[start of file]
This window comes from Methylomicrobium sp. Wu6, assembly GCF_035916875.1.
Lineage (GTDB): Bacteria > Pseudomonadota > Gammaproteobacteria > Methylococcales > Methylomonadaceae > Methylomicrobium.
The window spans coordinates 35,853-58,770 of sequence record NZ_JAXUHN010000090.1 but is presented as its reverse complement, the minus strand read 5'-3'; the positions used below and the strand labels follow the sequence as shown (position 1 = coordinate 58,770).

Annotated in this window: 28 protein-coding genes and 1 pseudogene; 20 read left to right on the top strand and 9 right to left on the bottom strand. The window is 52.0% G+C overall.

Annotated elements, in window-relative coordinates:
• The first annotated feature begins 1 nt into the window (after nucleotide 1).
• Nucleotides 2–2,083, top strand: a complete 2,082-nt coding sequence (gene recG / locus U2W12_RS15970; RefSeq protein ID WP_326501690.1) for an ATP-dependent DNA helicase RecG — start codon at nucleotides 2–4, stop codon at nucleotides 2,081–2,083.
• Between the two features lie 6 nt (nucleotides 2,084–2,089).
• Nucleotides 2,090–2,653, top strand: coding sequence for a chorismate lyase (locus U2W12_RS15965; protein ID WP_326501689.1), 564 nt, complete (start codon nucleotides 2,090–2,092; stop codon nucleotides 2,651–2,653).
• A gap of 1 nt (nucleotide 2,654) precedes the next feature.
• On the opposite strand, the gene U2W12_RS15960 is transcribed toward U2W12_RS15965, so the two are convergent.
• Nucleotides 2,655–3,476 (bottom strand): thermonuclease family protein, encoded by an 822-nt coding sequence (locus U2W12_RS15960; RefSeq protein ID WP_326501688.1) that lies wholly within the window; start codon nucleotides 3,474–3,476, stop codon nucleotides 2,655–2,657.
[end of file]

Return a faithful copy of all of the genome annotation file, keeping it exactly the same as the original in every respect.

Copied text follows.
This window comes from Methylomicrobium sp. Wu6, assembly GCF_035916875.1.
Lineage (GTDB): Bacteria > Pseudomonadota > Gammaproteobacteria > Methylococcales > Methylomonadaceae > Methylomicrobium.
The window spans coordinates 35,853-58,770 of sequence record NZ_JAXUHN010000090.1 but is presented as its reverse complement, the minus strand read 5'-3'; the positions used below and the strand labels follow the sequence as shown (position 1 = coordinate 58,770).

Annotated in this window: 28 protein-coding genes and 1 pseudogene; 20 read left to right on the top strand and 9 right to left on the bottom strand. The window is 52.0% G+C overall.

Annotated elements, in window-relative coordinates:
• The first annotated feature begins 1 nt into the window (after nucleotide 1).
• Nucleotides 2–2,083, top strand: a complete 2,082-nt coding sequence (gene recG / locus U2W12_RS15970; RefSeq protein ID WP_326501690.1) for an ATP-dependent DNA helicase RecG — start codon at nucleotides 2–4, stop codon at nucleotides 2,081–2,083.
• Between the two features lie 6 nt (nucleotides 2,084–2,089).
• Nucleotides 2,090–2,653, top strand: coding sequence for a chorismate lyase (locus U2W12_RS15965; protein ID WP_326501689.1), 564 nt, complete (start codon nucleotides 2,090–2,092; stop codon nucleotides 2,651–2,653).
• A gap of 1 nt (nucleotide 2,654) precedes the next feature.
• On the opposite strand, the gene U2W12_RS15960 is transcribed toward U2W12_RS15965, so the two are convergent.
• Nucleotides 2,655–3,476 (bottom strand): thermonuclease family protein, encoded by an 822-nt coding sequence (locus U2W12_RS15960; RefSeq protein ID WP_326501688.1) that lies wholly within the window; start codon nucleotides 3,474–3,476, stop codon nucleotides 2,655–2,657.